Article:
Hunger in Taiwan

Hunger in Taiwan is addressed by the current welfare system in place. The Taiwanese government is not only helping its own people, it is also committed to becoming an international leader in feeding the hungry worldwide.

The welfare system in Taiwan is a contributing factor for the decline of hunger in Taiwan. Different welfare programs are distributed to help those in specific age groups. For example, welfare for children and youth is designed to give homeless kids day-care centers so they can be helped and provided for. It also provides school dropouts with study opportunities and enforces parental responsibility.

A similar system is in place for the elderly. The government provides “benevolent homes” to help homeless people over the age of 70, providing them with food and shelter. It is not uncommon for adults to receive welfare aid as well.

The welfare system is in place for those under the poverty line, yet only 2-3 percent of the population is considered for monthly welfare help. Although the Taiwanese government is doing what it can to provide help to the families that need it, they do not want the population to depend on welfare.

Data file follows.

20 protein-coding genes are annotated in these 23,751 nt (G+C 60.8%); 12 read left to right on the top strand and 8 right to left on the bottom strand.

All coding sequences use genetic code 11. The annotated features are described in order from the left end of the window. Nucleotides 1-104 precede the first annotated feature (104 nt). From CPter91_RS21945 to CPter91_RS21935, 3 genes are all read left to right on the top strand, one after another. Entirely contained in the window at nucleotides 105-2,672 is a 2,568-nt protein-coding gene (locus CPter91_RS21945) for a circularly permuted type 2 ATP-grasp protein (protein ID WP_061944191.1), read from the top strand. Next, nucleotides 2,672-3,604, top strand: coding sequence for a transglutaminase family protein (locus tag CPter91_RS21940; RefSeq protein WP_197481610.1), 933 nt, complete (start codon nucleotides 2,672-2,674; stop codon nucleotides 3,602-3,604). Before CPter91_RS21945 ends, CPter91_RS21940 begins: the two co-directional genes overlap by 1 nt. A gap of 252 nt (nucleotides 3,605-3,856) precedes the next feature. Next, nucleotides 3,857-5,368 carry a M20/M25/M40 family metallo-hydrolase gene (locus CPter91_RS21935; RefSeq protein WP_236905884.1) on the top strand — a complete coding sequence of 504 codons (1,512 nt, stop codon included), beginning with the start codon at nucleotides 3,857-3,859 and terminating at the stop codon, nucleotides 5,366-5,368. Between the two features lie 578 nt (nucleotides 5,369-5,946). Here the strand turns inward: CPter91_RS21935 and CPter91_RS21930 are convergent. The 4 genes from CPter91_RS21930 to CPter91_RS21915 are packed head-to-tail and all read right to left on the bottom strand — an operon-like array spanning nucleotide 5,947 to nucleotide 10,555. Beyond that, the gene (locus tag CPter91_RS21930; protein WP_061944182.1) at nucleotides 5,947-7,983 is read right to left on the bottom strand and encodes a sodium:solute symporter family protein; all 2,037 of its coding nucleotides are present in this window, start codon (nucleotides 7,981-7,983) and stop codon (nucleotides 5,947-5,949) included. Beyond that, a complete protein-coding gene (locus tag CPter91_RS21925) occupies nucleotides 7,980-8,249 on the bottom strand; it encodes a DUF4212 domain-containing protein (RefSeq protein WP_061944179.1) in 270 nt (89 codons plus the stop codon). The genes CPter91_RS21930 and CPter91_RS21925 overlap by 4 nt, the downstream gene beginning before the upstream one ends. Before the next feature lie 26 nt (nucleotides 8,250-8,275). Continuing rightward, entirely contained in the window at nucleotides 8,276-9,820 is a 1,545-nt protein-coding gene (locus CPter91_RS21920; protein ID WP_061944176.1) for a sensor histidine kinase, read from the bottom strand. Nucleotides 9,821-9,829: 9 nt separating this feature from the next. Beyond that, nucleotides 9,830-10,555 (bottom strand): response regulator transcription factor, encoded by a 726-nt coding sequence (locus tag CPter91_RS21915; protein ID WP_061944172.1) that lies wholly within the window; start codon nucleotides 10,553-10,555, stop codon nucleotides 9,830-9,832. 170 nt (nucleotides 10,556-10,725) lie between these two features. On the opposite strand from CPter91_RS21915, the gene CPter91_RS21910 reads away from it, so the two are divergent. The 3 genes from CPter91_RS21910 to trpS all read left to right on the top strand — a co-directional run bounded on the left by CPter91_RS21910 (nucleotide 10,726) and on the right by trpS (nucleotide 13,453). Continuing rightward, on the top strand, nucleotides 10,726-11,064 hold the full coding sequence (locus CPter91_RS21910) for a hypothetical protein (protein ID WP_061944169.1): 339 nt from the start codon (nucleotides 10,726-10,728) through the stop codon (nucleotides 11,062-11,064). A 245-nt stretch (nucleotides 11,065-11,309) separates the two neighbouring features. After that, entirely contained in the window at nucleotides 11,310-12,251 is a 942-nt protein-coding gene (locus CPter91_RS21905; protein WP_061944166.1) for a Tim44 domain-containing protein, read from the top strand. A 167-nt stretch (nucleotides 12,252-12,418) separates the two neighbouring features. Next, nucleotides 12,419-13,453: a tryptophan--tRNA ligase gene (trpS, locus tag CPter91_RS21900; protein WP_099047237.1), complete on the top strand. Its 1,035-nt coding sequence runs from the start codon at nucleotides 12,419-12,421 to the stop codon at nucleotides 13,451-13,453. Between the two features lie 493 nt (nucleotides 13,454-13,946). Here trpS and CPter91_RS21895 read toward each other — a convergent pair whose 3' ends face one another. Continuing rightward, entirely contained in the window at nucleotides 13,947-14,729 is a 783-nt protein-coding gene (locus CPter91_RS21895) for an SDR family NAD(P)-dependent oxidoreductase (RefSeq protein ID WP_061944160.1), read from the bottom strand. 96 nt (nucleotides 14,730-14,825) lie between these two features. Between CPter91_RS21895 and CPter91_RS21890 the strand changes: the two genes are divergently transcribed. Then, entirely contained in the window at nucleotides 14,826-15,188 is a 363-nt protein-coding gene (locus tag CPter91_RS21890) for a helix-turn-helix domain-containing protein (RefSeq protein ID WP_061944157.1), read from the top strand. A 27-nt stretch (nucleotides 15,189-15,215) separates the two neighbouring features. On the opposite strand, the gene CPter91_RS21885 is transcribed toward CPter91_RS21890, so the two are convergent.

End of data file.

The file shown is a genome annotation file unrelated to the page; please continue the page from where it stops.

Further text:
The government wants more family intervention and assistance to help each other in need. The local non-profit organization, Taiwan Fund for Children and Families, assists those who are just over the poverty line.

The government also wants to help reduce world hunger. The Taiwanese government has committed to donate 300,000 tons of rice to 33 different countries. Over 17,300 tons of rice has been distributed in 2016. This commitment to feed hungry people in the world has gotten the Taiwanese government praise from African nations.

The organization, Food for the Poor, has also praised Taiwan for its continued contributions. According to Food for the Poor, Taiwan has provided food for tens of thousands of people around the world.

By providing assistance to residents in need, as well as others around the world, Taiwan has proven its commitment to ending hunger worldwide. It stands as a good example for handling hunger domestically and abroad.

Daniel Borjas

Photo: Flickr